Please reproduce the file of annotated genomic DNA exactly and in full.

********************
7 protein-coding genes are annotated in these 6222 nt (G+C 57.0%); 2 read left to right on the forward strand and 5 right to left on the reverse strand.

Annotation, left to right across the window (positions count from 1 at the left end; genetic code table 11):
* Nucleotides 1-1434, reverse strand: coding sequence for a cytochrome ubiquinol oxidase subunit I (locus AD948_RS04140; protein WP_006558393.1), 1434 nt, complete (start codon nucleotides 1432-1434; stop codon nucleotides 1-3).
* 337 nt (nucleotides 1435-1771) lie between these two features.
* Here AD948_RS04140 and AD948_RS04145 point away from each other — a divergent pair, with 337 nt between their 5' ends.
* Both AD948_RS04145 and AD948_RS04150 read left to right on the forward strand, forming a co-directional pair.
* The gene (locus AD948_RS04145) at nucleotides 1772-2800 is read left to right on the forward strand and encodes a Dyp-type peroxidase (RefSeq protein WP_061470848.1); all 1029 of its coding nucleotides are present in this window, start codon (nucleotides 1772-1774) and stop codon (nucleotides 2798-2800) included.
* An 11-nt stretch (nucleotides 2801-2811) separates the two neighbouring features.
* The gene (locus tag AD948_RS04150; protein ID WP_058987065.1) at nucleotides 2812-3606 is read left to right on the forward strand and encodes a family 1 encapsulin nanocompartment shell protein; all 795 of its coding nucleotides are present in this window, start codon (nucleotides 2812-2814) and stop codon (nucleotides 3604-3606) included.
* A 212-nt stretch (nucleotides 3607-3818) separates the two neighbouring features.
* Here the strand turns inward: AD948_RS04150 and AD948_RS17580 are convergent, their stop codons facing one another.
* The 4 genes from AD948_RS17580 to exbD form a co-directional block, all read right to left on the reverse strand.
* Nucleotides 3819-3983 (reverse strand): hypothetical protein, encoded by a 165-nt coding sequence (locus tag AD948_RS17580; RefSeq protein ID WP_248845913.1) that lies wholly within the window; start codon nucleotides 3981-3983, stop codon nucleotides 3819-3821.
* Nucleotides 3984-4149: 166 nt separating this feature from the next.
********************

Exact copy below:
7 protein-coding genes are annotated in these 6222 nt (G+C 57.0%); 2 read left to right on the forward strand and 5 right to left on the reverse strand.

Annotation, left to right across the window (positions count from 1 at the left end; genetic code table 11):
* Nucleotides 1-1434, reverse strand: coding sequence for a cytochrome ubiquinol oxidase subunit I (locus AD948_RS04140; protein WP_006558393.1), 1434 nt, complete (start codon nucleotides 1432-1434; stop codon nucleotides 1-3).
* 337 nt (nucleotides 1435-1771) lie between these two features.
* Here AD948_RS04140 and AD948_RS04145 point away from each other — a divergent pair, with 337 nt between their 5' ends.
* Both AD948_RS04145 and AD948_RS04150 read left to right on the forward strand, forming a co-directional pair.
* The gene (locus AD948_RS04145) at nucleotides 1772-2800 is read left to right on the forward strand and encodes a Dyp-type peroxidase (RefSeq protein WP_061470848.1); all 1029 of its coding nucleotides are present in this window, start codon (nucleotides 1772-1774) and stop codon (nucleotides 2798-2800) included.
* An 11-nt stretch (nucleotides 2801-2811) separates the two neighbouring features.
* The gene (locus tag AD948_RS04150; protein ID WP_058987065.1) at nucleotides 2812-3606 is read left to right on the forward strand and encodes a family 1 encapsulin nanocompartment shell protein; all 795 of its coding nucleotides are present in this window, start codon (nucleotides 2812-2814) and stop codon (nucleotides 3604-3606) included.
* A 212-nt stretch (nucleotides 3607-3818) separates the two neighbouring features.
* Here the strand turns inward: AD948_RS04150 and AD948_RS17580 are convergent, their stop codons facing one another.
* The 4 genes from AD948_RS17580 to exbD form a co-directional block, all read right to left on the reverse strand.
* Nucleotides 3819-3983 (reverse strand): hypothetical protein, encoded by a 165-nt coding sequence (locus tag AD948_RS17580; RefSeq protein ID WP_248845913.1) that lies wholly within the window; start codon nucleotides 3981-3983, stop codon nucleotides 3819-3821.
* Nucleotides 3984-4149: 166 nt separating this feature from the next.